I have a little obsession with wreaths–especially this time of year when they seem to be everywhere. My only hang up is that they are always SO EXPENSIVE. I can’t justify spending $50 on a fresh evergreen wreath that is going to lose its needles in a month. Luckily, after a little trial and error, I’ve found a foolproof way to make a fresh wreath for about $5.
For this project, you’ll need:
- Grapevine wreath, any size (I got an 18″ one at Walmart for less than $5)
- Evergreen clippings
- Floral wire
- Burlap ribbon *optional
- Battery-powered lights *optional
The first step is to gather evergreen clippings. I know that certain places will sell clippings for fresh wreath making, but the point here is to save money, not spend it. When we went to our local Christmas tree lot to pick up this year’s tree, I kindly asked if I could look through their scrap pile. Christmas tree lots almost always have to cut the bottom few inches of branches off of each tree, so they’ll usually have a big pile of clippings that are ripe for the taking. The employees may give you a strange look when you ask for these scraps, but at least they won’t charge you for them! 😛
Sort your clippings into piles based on branch length. I clipped a few extra branches from the trees in my backyard, so I made separate piles for each type of branch as well (pine, fir, spruce, etc). Don’t throw away any pieces that might look too small right now; you might need them for filler later.
Attach one end of your floral wire to the grapevine wreath. Twist the wire around a section of the wreath a few times to form a secure base. Keep the whole spool of wire attached to this base and lay it to the side.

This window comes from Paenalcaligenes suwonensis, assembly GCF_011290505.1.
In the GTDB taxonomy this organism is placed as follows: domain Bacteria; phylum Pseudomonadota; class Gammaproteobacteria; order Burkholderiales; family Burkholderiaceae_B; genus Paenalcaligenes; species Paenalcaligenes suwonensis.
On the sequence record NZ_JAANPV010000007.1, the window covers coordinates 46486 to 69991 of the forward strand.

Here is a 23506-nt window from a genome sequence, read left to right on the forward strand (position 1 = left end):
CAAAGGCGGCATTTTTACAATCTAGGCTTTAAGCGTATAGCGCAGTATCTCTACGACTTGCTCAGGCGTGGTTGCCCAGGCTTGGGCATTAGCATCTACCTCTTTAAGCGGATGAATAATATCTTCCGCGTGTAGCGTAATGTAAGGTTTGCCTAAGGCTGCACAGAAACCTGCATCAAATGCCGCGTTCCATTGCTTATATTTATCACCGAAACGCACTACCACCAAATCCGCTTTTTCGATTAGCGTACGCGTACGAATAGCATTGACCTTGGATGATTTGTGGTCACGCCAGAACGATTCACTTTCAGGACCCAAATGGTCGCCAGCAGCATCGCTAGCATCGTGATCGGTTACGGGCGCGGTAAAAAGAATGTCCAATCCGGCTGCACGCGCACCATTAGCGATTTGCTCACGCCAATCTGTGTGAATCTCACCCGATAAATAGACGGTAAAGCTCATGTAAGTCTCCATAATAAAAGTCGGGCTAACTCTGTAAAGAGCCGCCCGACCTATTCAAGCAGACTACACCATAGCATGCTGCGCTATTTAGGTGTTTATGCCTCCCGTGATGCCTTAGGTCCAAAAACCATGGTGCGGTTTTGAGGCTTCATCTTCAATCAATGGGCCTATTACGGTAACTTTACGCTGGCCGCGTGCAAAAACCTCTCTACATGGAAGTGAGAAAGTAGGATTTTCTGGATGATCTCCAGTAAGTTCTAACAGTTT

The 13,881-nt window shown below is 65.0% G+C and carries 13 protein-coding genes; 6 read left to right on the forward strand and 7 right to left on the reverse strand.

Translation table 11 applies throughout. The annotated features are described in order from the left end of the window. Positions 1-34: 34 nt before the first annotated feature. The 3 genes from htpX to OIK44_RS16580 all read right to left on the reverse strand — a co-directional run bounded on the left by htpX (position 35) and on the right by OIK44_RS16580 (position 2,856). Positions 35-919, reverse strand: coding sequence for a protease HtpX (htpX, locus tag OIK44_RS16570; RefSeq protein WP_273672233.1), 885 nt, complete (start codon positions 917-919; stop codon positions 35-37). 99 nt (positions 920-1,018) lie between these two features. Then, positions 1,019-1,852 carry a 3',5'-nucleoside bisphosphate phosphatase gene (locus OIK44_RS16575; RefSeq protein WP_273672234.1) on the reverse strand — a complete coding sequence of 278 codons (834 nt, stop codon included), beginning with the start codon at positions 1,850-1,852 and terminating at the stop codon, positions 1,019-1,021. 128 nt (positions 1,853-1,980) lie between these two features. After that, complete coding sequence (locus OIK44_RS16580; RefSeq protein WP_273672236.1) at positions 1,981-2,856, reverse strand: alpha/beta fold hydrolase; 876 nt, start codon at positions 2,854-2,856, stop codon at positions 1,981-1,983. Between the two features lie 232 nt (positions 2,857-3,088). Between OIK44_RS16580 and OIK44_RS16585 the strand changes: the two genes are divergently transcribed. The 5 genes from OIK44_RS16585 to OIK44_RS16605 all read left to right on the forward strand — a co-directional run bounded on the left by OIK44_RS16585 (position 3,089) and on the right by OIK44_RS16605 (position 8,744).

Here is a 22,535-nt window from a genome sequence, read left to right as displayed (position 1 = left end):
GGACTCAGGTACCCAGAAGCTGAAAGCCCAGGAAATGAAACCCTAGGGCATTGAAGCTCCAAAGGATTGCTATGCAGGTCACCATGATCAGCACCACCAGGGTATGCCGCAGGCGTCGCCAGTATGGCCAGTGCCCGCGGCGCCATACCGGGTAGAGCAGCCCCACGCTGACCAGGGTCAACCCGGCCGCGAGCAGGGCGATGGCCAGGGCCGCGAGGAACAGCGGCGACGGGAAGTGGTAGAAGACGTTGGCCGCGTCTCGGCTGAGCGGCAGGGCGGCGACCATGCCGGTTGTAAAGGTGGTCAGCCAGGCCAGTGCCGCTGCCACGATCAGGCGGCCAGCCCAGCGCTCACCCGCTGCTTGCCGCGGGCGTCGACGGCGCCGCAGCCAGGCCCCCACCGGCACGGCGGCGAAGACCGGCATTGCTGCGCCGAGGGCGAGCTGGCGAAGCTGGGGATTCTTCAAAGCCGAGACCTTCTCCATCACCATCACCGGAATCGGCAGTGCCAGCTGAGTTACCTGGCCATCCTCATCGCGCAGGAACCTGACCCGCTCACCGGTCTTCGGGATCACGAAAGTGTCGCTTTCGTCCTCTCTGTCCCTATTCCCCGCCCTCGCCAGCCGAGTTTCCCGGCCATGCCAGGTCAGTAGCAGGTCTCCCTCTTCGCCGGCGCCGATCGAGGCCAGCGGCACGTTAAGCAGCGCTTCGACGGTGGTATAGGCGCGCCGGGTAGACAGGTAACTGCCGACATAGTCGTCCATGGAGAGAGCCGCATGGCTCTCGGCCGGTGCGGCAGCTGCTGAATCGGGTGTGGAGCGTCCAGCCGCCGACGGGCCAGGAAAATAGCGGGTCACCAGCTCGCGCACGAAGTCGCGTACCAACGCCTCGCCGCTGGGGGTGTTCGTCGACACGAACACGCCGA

Next, place your biggest evergreen pieces onto the wreath face one by one until most of the area is covered. Each branch should overlap the previous one by at least 1/3 of the length. I like to lay them all the same direction, but that is totally personal preference. Pick up your floral wire and slowly unroll the spool/paddle while going around the wreath. Try to get at least two pieces of wire holding down each piece of greenery.
Now that you have a base layer of greenery, move on to your other piles of clippings. Wire down a later of medium clippings, followed by a layer or two of small clippings. You can turn the smaller pieces outward to make a “fan-like” edge, OR you can wire them down tightly to make a more cylindrical wreath. The small clippings are good for covering the wire from previous layers. Keep going like this until you’re satisfied with the fullness of your wreath. The nice part about using a grapevine wreath as a base (rather than wire or foam wreath bases) is that you don’t necessarily need to cover every single inch of the base with greenery; if a little bit of the grapevine shows through, it will just look like part of an evergreen branch.
You can add any embellishments that you want to make this fresh wreath your own. I made a simple bow out of 4″ burlap ribbon and attached it to the wreath with more floral wire. I also stuck a strand of star-shaped lights into the wreath, tucking a few of the stars through the exposed floral wire to keep the lights in place. (Make sure to use battery-powered lights if you want to go this route; it makes hanging a lot easier!)
If hung outdoors, your fresh wreath should last at least a month. Mist the greens with water if they begin to look dry. If hung indoors, the lifespan will be a lot shorter (maybe two weeks) and you’ll have to mist the wreath every other day or so.